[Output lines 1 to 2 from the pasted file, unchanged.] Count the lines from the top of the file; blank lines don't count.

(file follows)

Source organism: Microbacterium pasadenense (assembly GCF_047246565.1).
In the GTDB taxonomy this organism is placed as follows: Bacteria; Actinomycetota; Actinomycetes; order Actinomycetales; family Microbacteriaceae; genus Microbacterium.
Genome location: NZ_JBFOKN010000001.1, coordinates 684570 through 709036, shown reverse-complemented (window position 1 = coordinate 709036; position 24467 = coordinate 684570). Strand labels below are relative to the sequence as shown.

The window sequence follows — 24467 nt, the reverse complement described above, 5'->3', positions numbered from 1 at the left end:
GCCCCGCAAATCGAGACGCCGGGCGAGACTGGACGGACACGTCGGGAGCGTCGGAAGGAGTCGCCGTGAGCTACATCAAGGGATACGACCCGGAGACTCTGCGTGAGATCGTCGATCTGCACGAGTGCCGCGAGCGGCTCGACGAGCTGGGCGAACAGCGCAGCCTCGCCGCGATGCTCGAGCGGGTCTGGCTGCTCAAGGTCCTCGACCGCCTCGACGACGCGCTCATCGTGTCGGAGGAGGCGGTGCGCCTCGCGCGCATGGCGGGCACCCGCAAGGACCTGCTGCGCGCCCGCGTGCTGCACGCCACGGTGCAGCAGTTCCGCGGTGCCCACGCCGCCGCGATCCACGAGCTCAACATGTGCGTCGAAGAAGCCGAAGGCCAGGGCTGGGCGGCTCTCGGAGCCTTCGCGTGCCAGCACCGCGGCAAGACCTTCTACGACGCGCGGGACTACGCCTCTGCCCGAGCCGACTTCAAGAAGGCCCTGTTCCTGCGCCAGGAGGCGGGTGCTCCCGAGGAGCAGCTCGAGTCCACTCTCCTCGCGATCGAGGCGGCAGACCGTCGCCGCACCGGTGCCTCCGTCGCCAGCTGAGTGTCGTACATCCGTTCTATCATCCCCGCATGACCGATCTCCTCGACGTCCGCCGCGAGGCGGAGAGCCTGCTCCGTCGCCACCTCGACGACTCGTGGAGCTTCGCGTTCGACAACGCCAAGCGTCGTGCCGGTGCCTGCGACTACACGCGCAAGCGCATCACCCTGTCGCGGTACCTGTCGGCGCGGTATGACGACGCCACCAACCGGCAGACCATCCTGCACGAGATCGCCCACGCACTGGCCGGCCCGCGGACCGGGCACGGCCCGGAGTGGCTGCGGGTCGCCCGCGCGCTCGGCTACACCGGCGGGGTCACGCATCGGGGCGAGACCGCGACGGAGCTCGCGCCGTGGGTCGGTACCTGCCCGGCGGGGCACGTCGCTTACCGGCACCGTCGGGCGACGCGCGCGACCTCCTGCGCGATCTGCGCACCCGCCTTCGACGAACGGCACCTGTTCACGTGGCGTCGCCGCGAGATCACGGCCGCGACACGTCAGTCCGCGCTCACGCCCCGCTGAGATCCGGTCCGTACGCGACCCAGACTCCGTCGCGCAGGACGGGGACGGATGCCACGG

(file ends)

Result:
Source organism: Microbacterium pasadenense (assembly GCF_047246565.1).
In the GTDB taxonomy this organism is placed as follows: Bacteria; Actinomycetota; Actinomycetes; order Actinomycetales; family Microbacteriaceae; genus Microbacterium.